Leo says it like it is. Leo does not speak with forked tongue. Leo lays it on the line. We all agreed on this? Course we are, writes Terry Prone.
And the line he laid it on, at the Fine Gael think-in in Adare before the weekend, was about when the next general election would be. Not before the end of the year, he said. Since the shelf life of the Government ends early in 2015, the inevitable next question was which month, next year? He didn’t know. He genuinely didn’t know, he shrugged ruefully. He’d love to know, he laughed lightly. But what he DID know was that we’re not going to have an autumn election.
As soon as he uttered this, the speculation collapsed like a bad souffle. In addition, the Minister for Health may have prevented violence, because, not joking you, I was lining up to thump the next person who asked me if we were going to have an autumn election.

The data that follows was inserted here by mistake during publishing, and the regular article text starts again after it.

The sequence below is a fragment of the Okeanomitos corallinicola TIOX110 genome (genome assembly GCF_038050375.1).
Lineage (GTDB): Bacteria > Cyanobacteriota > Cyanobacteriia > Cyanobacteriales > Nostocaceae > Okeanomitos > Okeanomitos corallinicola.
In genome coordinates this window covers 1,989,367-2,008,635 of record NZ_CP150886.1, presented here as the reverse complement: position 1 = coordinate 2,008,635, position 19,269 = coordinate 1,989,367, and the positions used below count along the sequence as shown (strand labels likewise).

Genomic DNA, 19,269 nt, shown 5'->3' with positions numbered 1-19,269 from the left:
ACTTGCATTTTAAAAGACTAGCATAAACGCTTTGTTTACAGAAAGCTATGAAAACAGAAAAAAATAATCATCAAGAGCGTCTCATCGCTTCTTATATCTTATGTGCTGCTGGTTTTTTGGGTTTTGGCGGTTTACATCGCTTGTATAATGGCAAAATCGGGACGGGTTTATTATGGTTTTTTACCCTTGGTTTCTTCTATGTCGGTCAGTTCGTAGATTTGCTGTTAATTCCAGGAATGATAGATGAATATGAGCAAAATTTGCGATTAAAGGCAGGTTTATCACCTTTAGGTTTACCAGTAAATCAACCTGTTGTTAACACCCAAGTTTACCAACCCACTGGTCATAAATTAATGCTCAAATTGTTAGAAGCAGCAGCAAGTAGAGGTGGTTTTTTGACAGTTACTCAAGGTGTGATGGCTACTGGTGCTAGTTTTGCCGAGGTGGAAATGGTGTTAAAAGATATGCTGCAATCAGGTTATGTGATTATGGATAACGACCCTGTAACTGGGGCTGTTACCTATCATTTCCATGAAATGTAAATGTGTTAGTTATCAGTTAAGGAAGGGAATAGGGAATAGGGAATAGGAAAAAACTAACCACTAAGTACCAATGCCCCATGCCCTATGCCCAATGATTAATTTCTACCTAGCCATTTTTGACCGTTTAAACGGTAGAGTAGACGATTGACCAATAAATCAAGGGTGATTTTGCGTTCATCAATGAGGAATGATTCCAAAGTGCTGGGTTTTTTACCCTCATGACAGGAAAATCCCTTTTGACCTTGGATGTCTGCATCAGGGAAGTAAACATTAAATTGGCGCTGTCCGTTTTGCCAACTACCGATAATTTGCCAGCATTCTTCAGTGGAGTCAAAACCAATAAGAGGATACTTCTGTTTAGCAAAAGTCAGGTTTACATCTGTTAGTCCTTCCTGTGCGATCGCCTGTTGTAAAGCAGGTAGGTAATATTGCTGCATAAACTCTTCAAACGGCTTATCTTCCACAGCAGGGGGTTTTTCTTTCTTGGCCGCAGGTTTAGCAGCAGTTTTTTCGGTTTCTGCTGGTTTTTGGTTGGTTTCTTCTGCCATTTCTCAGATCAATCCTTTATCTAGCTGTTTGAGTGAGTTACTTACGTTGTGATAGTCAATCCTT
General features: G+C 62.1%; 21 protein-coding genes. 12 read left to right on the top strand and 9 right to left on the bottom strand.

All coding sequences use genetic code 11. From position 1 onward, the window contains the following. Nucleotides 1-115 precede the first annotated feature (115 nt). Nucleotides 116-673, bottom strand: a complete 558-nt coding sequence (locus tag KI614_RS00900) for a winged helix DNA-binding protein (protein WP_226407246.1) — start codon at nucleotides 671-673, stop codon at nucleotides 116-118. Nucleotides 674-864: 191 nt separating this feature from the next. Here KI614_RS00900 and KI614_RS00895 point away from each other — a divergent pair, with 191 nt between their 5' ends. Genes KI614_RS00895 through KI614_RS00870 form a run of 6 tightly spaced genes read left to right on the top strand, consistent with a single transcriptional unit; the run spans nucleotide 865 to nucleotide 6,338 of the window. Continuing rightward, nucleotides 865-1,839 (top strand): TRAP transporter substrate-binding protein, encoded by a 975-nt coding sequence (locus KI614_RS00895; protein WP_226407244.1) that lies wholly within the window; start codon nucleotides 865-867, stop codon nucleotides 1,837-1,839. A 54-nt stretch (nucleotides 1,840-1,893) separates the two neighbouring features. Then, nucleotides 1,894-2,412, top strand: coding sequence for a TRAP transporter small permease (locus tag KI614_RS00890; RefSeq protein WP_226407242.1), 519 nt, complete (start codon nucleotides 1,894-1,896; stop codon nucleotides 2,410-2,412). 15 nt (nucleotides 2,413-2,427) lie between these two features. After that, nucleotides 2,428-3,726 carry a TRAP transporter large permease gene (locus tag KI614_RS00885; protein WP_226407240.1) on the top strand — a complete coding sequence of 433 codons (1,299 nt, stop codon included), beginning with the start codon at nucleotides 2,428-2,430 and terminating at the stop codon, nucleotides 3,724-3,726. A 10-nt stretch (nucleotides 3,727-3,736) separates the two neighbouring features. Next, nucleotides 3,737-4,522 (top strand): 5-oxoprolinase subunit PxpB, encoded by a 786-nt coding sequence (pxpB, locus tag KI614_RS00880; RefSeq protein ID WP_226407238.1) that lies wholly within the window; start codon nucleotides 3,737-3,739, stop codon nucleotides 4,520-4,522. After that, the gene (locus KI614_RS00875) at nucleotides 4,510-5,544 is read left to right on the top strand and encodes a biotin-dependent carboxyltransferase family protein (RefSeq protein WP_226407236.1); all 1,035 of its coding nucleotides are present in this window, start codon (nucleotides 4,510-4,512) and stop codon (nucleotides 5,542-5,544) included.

Sometimes the question would be phrased as “Are we going to have a snap election?” But the drift was the same: We’re really, truly going to have an election in the autumn, aren’t we? Behind the general drift was just the kind of irrational conviction that allows people to move from guesswork to uninformed certainty without pausing for a doubt on the way and then to engage in a kind of crazy “Ah, g’wan, g’wan g’wan” persuasion of others.